6 Nov 02 5:54
I have another opinion regarding this. I believe that the bearing capacity of the foundation when governed by settlement limitation should still be reduced if the foundation sandy soil is submerged. There is no question regarding the reduction of bearing capacity of the soil if there is a rise of water table except that the linear variation is from the normal value when groundwater is at a depth B below the footing of width B, to 1/2 this value when water level reaches the surface of the surrounding soil (not the bottom of the footing). The overburden weight is accounted for in the BC calculation through the term qNq and all of it has to be submerged to have a reduction of 0.5 (assuming of course an average soil unit weight twice that of water).
Now, such a rise of water table, which reduces the effective pressures within the sand to roughly half their original values, also correspondingly reduces the stiffness of the sand. Hence, the footing pressure required to produce a settlement of 1", if the water level is at the surface of the surrounding soil,is only about half that required to produce a 1" settlement if the water is at a depth B or more beneath the footing.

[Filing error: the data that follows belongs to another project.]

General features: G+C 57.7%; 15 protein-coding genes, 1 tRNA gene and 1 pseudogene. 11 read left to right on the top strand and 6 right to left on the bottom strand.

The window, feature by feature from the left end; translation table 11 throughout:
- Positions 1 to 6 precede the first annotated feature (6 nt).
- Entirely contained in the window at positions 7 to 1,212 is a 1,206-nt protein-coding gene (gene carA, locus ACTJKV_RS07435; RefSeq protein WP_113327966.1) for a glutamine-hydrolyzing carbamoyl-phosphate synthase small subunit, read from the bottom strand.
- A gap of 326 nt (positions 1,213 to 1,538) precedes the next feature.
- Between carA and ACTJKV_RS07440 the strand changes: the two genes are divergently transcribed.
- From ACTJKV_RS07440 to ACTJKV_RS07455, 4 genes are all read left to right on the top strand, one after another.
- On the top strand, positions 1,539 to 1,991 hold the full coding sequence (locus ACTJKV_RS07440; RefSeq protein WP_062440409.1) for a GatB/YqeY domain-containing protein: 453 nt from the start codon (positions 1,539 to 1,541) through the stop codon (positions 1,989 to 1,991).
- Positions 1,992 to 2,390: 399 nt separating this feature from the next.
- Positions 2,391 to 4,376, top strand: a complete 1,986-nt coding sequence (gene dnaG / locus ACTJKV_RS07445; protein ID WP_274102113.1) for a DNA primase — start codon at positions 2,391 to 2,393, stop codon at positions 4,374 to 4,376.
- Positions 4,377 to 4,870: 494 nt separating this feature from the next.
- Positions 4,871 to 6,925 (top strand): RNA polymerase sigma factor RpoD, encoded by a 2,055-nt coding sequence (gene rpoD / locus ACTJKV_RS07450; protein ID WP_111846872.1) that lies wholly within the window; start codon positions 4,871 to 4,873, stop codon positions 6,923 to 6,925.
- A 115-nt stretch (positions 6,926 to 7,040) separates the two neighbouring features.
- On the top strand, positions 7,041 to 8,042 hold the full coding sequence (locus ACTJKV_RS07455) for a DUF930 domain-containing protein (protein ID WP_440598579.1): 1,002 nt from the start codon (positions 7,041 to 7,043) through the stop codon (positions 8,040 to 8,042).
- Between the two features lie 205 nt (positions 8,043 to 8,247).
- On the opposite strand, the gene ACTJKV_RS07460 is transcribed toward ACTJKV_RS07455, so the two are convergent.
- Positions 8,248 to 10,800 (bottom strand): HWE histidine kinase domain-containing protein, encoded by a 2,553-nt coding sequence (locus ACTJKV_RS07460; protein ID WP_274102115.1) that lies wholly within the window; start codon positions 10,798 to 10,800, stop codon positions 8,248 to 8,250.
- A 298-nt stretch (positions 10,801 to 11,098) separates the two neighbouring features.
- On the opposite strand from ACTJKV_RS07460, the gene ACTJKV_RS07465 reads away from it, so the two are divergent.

The correction factor can be expressed as follows :
Cw = 0.5 + 0.5Dw/(Df +B)
Dw is the depth of water from the surface of surrounding soil
Df is the depth of the footing base from the surface of the surrounding soil
This is retrieved from the textbook "Foundation Engineering" by Peck, Hansen & Thornburn (2nd. Ed.)
Check-out this reference for further details.
So if let's say you calculate your allowable BC for an estimated settlement of 1" using Bowles formula based on SPT results, you would have :
qall = N x Kd x Cw / F1 (B<=1.2m)
But you would need to recalculate your settlement based on the obtained qall to verify that it is suitable.
Hope this can be helpful.